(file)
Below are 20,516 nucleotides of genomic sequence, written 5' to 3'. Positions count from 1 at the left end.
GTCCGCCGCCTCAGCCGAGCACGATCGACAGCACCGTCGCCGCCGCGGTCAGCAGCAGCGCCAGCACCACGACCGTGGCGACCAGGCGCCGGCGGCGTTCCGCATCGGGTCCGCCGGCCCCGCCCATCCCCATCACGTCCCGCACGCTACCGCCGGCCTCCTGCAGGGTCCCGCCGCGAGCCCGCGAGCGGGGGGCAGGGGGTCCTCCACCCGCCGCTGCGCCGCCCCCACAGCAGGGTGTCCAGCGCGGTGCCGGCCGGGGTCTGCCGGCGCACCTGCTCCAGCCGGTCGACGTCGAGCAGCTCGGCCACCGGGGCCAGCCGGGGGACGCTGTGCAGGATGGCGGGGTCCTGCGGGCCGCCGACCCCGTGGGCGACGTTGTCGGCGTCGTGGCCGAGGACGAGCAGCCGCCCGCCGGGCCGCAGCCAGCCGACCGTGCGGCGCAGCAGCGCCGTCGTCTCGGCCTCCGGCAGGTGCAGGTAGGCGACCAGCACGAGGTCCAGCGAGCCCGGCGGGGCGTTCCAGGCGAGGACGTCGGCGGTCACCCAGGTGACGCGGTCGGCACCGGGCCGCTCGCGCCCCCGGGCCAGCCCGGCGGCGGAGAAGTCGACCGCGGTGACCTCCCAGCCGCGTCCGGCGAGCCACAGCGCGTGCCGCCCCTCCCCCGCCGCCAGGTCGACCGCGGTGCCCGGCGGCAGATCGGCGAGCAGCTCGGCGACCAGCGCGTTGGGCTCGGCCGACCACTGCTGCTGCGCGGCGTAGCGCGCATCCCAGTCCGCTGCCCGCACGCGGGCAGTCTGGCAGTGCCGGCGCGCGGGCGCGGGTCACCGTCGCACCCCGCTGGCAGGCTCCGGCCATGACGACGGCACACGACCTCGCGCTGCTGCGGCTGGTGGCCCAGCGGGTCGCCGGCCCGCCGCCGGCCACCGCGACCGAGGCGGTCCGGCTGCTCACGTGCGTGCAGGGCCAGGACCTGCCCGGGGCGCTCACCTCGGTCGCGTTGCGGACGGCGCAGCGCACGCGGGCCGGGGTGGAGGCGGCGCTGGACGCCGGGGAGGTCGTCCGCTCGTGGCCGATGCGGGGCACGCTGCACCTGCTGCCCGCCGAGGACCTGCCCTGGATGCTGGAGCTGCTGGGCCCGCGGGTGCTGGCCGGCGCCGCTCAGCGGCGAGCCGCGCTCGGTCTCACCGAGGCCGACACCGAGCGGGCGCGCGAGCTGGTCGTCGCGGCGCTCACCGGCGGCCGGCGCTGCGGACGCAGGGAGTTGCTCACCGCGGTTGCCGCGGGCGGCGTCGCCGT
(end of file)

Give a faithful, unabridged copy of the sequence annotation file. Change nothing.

Below are 20,516 nucleotides of genomic sequence, written 5' to 3'. Positions count from 1 at the left end.
GTCCGCCGCCTCAGCCGAGCACGATCGACAGCACCGTCGCCGCCGCGGTCAGCAGCAGCGCCAGCACCACGACCGTGGCGACCAGGCGCCGGCGGCGTTCCGCATCGGGTCCGCCGGCCCCGCCCATCCCCATCACGTCCCGCACGCTACCGCCGGCCTCCTGCAGGGTCCCGCCGCGAGCCCGCGAGCGGGGGGCAGGGGGTCCTCCACCCGCCGCTGCGCCGCCCCCACAGCAGGGTGTCCAGCGCGGTGCCGGCCGGGGTCTGCCGGCGCACCTGCTCCAGCCGGTCGACGTCGAGCAGCTCGGCCACCGGGGCCAGCCGGGGGACGCTGTGCAGGATGGCGGGGTCCTGCGGGCCGCCGACCCCGTGGGCGACGTTGTCGGCGTCGTGGCCGAGGACGAGCAGCCGCCCGCCGGGCCGCAGCCAGCCGACCGTGCGGCGCAGCAGCGCCGTCGTCTCGGCCTCCGGCAGGTGCAGGTAGGCGACCAGCACGAGGTCCAGCGAGCCCGGCGGGGCGTTCCAGGCGAGGACGTCGGCGGTCACCCAGGTGACGCGGTCGGCACCGGGCCGCTCGCGCCCCCGGGCCAGCCCGGCGGCGGAGAAGTCGACCGCGGTGACCTCCCAGCCGCGTCCGGCGAGCCACAGCGCGTGCCGCCCCTCCCCCGCCGCCAGGTCGACCGCGGTGCCCGGCGGCAGATCGGCGAGCAGCTCGGCGACCAGCGCGTTGGGCTCGGCCGACCACTGCTGCTGCGCGGCGTAGCGCGCATCCCAGTCCGCTGCCCGCACGCGGGCAGTCTGGCAGTGCCGGCGCGCGGGCGCGGGTCACCGTCGCACCCCGCTGGCAGGCTCCGGCCATGACGACGGCACACGACCTCGCGCTGCTGCGGCTGGTGGCCCAGCGGGTCGCCGGCCCGCCGCCGGCCACCGCGACCGAGGCGGTCCGGCTGCTCACGTGCGTGCAGGGCCAGGACCTGCCCGGGGCGCTCACCTCGGTCGCGTTGCGGACGGCGCAGCGCACGCGGGCCGGGGTGGAGGCGGCGCTGGACGCCGGGGAGGTCGTCCGCTCGTGGCCGATGCGGGGCACGCTGCACCTGCTGCCCGCCGAGGACCTGCCCTGGATGCTGGAGCTGCTGGGCCCGCGGGTGCTGGCCGGCGCCGCTCAGCGGCGAGCCGCGCTCGGTCTCACCGAGGCCGACACCGAGCGGGCGCGCGAGCTGGTCGTCGCGGCGCTCACCGGCGGCCGGCGCTGCGGACGCAGGGAGTTGCTCACCGCGGTTGCCGCGGGCGGCGTCGCCGT